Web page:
On top of the highest hill in Colchester, Connecticut on a Monday in March, Jess Stone pours lemon ginger tea into ceramic mugs she snagged from her kitchen cabinet. She sits on a picnic table in her 340 acre “backyard,” which visitors call Cold Spring Farm. The smell of ripe dry soil and warm compost swirls with every gust of wind. The farm grows fifty-seven varieties of fruits and vegetables, maintains five large wooden barns as well as the Stone family home, and keeps 1,600 livestock, including a peacock.
Jess’ brown, layered hair is pushed back by a thick cotton headband, several layers poke out underneath a navy-blue Carhartt jacket, and sturdy black pants rest on top of her forest green barn boots. Bug-eyed sunglasses cover most of Jess’ face, drawing attention to her radiant smile. “When I was growing up, people would say, ‘you can’t make a living farming,’ and I’m like, ‘watch me.’” Jess’s laughter interrupts her guard dogs’ afternoon snooze. “Farming requires the most diverse skill set in the world. I don’t know any other job like that.”
Jess pauses for a few seconds to sip her tea, the spirals of steam touch her cheeks. To Jess, farming is not just playing with adorable animals or planting in the fields; it’s a career to support her family.
In reality, a farm is a constant work in progress. Mulch is piled across the fields, a barn is in the midst of renovation, her son’s blue sled leans against the house, and an empty cardboard box sits on the front steps. Jess is adamant, “I think the best we can do is show what a working farm looks like, because so few people understand what a farm really is and the day to day maintenance that happens to keep it working.”
Cold Spring Farm is one out of nearly 6,000 farms in Connecticut. From Stamford to New London, farmers are trying to make a living. According to Farm Flavor magazine agriculture is a considerable industry in the state, contributing $4.8 billion to the economy as of 2018. Though the rocky soil and low spring temperatures aren’t ideal, approximately sixty percent of Connecticut is farmland. But the farming industry is often labeled a hobby—a pastime for retirement or a distant pipeline dream.
“We have this Norman Rockwell view of farming. Yet, farming is hands-down a career, and farmers are entrepreneurs,” says Lori Cochran, Executive Director of the Westport Farmers’ Market in Westport, Connecticut. She explained that every farm is its own entity, and therefore farmers have to create a business model that is unique to their land. Just like any other business, to make a profitable living farmers need to properly manage their money and always plan ahead.
Jess is incredibly savvy at managing the farm’s budget. Community support and local volunteers are extremely important to keep maintenance costs down. She recently designed a work-share program for volunteers to work five hours a week performing tasks like cleaning the animals’ stalls or packaging eggs for markets in exchange for fresh produce. Fundraising events help raise money, and volunteers assist in upkeep and renovations that normally carry a hefty price tag. The proceeds from potlucks, bonfires, and other activities go straight to the farm. In 2016, seventy-five people attended a barn-raising luncheon under a massive tree behind the Stone’s house. “That building took four hours to put up,” Jess reminisces. “It took me the next week with the volunteers to put the whole thing together, but in general, what a cool community.”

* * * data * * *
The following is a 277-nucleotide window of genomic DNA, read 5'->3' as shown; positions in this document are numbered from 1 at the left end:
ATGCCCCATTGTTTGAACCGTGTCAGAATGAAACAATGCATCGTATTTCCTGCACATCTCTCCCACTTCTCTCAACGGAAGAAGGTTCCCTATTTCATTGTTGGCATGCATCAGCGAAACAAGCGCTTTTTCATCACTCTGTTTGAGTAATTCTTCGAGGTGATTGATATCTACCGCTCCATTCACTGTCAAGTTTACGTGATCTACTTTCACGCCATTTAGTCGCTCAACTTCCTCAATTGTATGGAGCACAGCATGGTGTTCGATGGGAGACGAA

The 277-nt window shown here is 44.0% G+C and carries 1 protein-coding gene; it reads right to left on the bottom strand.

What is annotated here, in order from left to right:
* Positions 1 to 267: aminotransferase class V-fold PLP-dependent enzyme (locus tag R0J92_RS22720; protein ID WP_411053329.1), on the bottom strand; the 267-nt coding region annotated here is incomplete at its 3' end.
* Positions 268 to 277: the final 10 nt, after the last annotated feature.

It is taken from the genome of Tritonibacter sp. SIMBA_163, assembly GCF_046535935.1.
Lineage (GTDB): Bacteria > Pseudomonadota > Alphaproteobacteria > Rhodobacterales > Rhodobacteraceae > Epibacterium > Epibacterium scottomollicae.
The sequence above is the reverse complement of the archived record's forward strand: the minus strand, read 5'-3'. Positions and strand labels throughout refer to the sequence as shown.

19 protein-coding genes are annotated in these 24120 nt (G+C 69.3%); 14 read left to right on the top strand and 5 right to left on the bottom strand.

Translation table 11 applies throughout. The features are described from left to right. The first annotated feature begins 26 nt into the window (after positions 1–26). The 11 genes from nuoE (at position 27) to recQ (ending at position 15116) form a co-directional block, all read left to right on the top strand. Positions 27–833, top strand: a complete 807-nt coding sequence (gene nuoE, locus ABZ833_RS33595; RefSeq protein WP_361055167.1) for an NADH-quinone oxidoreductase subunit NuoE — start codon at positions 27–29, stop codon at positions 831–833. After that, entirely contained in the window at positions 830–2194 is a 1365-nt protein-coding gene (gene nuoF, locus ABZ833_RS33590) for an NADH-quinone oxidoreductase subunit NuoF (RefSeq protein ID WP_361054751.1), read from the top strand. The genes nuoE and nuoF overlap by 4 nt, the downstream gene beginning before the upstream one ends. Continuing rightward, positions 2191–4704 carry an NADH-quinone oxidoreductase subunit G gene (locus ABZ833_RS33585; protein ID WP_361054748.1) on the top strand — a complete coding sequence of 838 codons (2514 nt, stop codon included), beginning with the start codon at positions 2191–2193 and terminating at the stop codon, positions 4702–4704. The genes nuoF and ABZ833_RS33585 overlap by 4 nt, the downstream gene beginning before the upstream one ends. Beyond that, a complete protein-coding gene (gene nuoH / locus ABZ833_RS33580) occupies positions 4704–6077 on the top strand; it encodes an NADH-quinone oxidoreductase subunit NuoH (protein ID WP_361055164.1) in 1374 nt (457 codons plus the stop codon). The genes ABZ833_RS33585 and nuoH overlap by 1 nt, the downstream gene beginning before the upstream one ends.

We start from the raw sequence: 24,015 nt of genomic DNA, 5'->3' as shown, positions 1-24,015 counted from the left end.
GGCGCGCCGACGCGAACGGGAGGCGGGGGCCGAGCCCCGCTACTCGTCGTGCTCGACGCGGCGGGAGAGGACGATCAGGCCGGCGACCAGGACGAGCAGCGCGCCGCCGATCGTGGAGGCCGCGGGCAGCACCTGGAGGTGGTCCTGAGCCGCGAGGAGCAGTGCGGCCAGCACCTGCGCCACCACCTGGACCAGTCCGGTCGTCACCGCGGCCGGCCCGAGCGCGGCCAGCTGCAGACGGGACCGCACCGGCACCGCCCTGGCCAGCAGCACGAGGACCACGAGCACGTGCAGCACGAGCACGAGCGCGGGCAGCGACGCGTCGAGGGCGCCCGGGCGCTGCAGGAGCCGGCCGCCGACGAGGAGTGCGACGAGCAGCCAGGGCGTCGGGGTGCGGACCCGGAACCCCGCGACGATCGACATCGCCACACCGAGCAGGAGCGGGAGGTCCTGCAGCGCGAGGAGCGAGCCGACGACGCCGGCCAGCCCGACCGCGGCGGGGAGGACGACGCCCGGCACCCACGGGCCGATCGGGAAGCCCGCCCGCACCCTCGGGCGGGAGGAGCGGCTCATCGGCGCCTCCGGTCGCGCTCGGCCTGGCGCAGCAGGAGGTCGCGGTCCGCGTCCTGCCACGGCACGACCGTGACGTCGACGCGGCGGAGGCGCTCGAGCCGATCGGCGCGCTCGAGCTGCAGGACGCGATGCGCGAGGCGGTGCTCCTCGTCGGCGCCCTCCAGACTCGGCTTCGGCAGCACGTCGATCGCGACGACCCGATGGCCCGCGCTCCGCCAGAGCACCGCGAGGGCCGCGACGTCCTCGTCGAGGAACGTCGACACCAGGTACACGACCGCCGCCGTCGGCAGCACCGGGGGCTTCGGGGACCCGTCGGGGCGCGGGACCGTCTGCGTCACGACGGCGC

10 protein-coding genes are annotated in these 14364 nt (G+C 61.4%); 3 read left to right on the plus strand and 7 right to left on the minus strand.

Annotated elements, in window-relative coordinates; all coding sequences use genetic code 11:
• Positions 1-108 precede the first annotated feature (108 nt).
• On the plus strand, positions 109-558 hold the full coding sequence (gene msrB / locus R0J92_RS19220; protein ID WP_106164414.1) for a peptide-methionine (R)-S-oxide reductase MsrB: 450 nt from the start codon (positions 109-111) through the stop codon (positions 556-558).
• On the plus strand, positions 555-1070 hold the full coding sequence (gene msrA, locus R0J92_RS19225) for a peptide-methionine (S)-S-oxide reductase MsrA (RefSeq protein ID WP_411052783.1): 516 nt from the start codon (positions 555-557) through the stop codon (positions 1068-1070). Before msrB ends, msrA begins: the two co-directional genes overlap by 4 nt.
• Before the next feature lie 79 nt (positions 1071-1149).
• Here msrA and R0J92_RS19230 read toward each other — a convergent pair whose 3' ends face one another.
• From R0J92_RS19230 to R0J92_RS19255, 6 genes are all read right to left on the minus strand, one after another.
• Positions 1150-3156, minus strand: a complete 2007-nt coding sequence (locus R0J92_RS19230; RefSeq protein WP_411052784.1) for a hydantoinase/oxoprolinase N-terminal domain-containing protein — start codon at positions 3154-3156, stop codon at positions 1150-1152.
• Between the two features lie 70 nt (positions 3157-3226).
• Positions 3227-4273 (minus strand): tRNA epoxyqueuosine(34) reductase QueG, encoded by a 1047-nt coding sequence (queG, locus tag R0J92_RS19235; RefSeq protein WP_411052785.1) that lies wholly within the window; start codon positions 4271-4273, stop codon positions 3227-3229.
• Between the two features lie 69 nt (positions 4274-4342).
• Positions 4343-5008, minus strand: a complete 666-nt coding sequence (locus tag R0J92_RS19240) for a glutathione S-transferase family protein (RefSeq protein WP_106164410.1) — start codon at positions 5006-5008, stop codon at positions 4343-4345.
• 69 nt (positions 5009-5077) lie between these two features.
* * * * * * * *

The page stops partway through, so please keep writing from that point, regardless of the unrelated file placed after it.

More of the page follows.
Cold Spring has maximized their resources to create multiple sources of revenue. Since 2012, Cold Spring’s Community Supported Agriculture program, or C.S.A., has been a huge success. At the start of the season customers buy shares of the farm’s harvest, ranging in price and size, to receive a portion of crops throughout the season. The farm now provides for twenty C.S.A. families nearly year round. Jess runs a daily farmstand, open seven days a week from dawn to dusk. The farm also runs a larger Sunday market, inviting local vendors who sell everything from environmentally safe toiletries to organic kombucha. Cold Spring also houses students through an internship program and distributes high-demand, organic produce to “mom and pop” markets and restaurants in Connecticut.
“There’s a definition of what ‘year-round’ is—all farms go year round,” says Lori Cochran. “Just because they aren’t selling products to you, doesn’t mean they aren’t working.” Even the small amount of ‘downtime’ is spent preparing for the next growing season, managing livestock, repairing barns, ordering seeds and supplies, and attacking an assortment of paperwork like record keeping and taxes.
As spring approaches and the ground begins to thaw, Jess prepares for the busy months ahead. She rattles off her plans for the upcoming season: harvesting, summer markets, children events on the farm, and a vegetarian program for local residents. Jess’s cell phone rings; it’s a local farmer dropping off a turkey for the upcoming season—her tea break is over. She places her mug in the sink, slips on her boots in the mudroom, and heads out to prepare for the newcomer.
Headline photo courtesy of Ursula Coccomo.
Paige Gainey is a staff writer for Blue Muse Magazine.